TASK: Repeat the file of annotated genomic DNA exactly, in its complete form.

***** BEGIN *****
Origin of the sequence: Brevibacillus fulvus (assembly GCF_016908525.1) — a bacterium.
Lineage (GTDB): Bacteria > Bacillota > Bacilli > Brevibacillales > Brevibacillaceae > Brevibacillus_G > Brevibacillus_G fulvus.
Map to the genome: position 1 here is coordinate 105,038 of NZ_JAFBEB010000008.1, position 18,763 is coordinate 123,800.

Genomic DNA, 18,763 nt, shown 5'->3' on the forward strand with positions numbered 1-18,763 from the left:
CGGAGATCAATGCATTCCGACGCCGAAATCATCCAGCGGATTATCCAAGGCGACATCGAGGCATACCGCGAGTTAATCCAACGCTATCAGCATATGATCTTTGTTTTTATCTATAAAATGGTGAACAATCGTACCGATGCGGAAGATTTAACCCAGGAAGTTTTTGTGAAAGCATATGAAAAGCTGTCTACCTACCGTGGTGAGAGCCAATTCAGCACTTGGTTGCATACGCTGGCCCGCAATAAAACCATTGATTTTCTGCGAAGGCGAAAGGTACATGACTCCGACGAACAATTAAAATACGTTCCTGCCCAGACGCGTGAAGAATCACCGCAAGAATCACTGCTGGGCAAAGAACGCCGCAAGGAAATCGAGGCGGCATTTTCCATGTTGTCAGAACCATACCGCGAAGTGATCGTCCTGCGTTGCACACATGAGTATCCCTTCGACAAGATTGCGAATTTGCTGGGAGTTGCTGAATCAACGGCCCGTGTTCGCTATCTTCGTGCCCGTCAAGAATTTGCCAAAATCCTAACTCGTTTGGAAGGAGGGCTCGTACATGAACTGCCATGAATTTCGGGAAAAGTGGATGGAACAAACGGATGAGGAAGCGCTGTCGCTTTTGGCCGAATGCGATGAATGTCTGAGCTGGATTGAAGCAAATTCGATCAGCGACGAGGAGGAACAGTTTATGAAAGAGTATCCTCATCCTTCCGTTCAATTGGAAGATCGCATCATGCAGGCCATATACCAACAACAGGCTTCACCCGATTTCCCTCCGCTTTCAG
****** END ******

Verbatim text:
Origin of the sequence: Brevibacillus fulvus (assembly GCF_016908525.1) — a bacterium.
Lineage (GTDB): Bacteria > Bacillota > Bacilli > Brevibacillales > Brevibacillaceae > Brevibacillus_G > Brevibacillus_G fulvus.
Map to the genome: position 1 here is coordinate 105,038 of NZ_JAFBEB010000008.1, position 18,763 is coordinate 123,800.

Genomic DNA, 18,763 nt, shown 5'->3' on the forward strand with positions numbered 1-18,763 from the left:
CGGAGATCAATGCATTCCGACGCCGAAATCATCCAGCGGATTATCCAAGGCGACATCGAGGCATACCGCGAGTTAATCCAACGCTATCAGCATATGATCTTTGTTTTTATCTATAAAATGGTGAACAATCGTACCGATGCGGAAGATTTAACCCAGGAAGTTTTTGTGAAAGCATATGAAAAGCTGTCTACCTACCGTGGTGAGAGCCAATTCAGCACTTGGTTGCATACGCTGGCCCGCAATAAAACCATTGATTTTCTGCGAAGGCGAAAGGTACATGACTCCGACGAACAATTAAAATACGTTCCTGCCCAGACGCGTGAAGAATCACCGCAAGAATCACTGCTGGGCAAAGAACGCCGCAAGGAAATCGAGGCGGCATTTTCCATGTTGTCAGAACCATACCGCGAAGTGATCGTCCTGCGTTGCACACATGAGTATCCCTTCGACAAGATTGCGAATTTGCTGGGAGTTGCTGAATCAACGGCCCGTGTTCGCTATCTTCGTGCCCGTCAAGAATTTGCCAAAATCCTAACTCGTTTGGAAGGAGGGCTCGTACATGAACTGCCATGAATTTCGGGAAAAGTGGATGGAACAAACGGATGAGGAAGCGCTGTCGCTTTTGGCCGAATGCGATGAATGTCTGAGCTGGATTGAAGCAAATTCGATCAGCGACGAGGAGGAACAGTTTATGAAAGAGTATCCTCATCCTTCCGTTCAATTGGAAGATCGCATCATGCAGGCCATATACCAACAACAGGCTTCACCCGATTTCCCTCCGCTTTCAG